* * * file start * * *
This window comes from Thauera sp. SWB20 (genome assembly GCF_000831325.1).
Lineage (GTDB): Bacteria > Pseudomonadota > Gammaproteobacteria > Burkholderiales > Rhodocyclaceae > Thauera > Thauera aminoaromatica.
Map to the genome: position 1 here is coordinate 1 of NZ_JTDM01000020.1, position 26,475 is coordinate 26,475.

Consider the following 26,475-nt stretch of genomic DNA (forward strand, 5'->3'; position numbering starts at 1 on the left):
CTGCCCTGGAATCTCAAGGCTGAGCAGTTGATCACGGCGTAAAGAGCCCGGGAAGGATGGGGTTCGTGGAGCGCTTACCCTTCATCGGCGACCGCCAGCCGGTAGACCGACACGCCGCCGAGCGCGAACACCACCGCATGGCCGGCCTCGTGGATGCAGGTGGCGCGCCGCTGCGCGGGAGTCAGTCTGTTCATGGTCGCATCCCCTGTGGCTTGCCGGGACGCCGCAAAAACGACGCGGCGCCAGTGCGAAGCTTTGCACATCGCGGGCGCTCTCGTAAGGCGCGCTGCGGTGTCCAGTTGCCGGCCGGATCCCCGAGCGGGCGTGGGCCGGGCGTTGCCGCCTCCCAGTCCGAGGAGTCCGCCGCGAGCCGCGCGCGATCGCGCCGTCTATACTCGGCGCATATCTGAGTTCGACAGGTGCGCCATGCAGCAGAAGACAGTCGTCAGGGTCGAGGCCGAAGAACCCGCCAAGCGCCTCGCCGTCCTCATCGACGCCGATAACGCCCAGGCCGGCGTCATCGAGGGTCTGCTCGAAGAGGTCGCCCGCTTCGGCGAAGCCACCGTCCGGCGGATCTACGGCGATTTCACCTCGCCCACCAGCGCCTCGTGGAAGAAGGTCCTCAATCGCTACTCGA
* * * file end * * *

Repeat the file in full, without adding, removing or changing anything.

This window comes from Thauera sp. SWB20 (genome assembly GCF_000831325.1).
Lineage (GTDB): Bacteria > Pseudomonadota > Gammaproteobacteria > Burkholderiales > Rhodocyclaceae > Thauera > Thauera aminoaromatica.
Map to the genome: position 1 here is coordinate 1 of NZ_JTDM01000020.1, position 26,475 is coordinate 26,475.

Consider the following 26,475-nt stretch of genomic DNA (forward strand, 5'->3'; position numbering starts at 1 on the left):
CTGCCCTGGAATCTCAAGGCTGAGCAGTTGATCACGGCGTAAAGAGCCCGGGAAGGATGGGGTTCGTGGAGCGCTTACCCTTCATCGGCGACCGCCAGCCGGTAGACCGACACGCCGCCGAGCGCGAACACCACCGCATGGCCGGCCTCGTGGATGCAGGTGGCGCGCCGCTGCGCGGGAGTCAGTCTGTTCATGGTCGCATCCCCTGTGGCTTGCCGGGACGCCGCAAAAACGACGCGGCGCCAGTGCGAAGCTTTGCACATCGCGGGCGCTCTCGTAAGGCGCGCTGCGGTGTCCAGTTGCCGGCCGGATCCCCGAGCGGGCGTGGGCCGGGCGTTGCCGCCTCCCAGTCCGAGGAGTCCGCCGCGAGCCGCGCGCGATCGCGCCGTCTATACTCGGCGCATATCTGAGTTCGACAGGTGCGCCATGCAGCAGAAGACAGTCGTCAGGGTCGAGGCCGAAGAACCCGCCAAGCGCCTCGCCGTCCTCATCGACGCCGATAACGCCCAGGCCGGCGTCATCGAGGGTCTGCTCGAAGAGGTCGCCCGCTTCGGCGAAGCCACCGTCCGGCGGATCTACGGCGATTTCACCTCGCCCACCAGCGCCTCGTGGAAGAAGGTCCTCAATCGCTACTCGA